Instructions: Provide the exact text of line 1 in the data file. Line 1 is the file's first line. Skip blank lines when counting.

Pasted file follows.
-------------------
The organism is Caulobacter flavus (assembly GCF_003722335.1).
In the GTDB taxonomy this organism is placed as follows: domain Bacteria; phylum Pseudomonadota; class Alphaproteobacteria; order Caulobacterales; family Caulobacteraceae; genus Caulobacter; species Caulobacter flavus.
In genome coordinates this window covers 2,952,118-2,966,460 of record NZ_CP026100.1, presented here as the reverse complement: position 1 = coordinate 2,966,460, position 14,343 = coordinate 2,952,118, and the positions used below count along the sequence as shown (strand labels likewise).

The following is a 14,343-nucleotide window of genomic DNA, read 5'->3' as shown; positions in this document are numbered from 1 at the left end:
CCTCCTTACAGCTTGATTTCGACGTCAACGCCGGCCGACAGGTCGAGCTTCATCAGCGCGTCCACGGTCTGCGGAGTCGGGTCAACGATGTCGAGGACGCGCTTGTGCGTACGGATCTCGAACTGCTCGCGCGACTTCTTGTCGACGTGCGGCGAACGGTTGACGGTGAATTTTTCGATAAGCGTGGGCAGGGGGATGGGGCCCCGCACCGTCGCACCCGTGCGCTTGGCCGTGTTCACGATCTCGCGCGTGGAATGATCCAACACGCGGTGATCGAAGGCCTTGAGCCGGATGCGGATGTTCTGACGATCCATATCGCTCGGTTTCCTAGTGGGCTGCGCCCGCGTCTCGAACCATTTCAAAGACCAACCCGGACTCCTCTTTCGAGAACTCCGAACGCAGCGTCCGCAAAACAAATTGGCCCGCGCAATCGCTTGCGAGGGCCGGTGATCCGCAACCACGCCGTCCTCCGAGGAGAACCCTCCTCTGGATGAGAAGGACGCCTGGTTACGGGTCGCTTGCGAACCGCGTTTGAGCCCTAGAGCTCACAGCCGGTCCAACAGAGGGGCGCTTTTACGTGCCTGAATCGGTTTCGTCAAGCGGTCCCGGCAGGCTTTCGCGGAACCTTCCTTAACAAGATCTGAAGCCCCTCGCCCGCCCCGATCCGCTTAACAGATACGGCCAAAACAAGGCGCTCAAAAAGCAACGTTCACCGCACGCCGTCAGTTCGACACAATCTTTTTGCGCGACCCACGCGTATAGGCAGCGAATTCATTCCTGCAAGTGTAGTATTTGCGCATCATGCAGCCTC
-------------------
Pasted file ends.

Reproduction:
The organism is Caulobacter flavus (assembly GCF_003722335.1).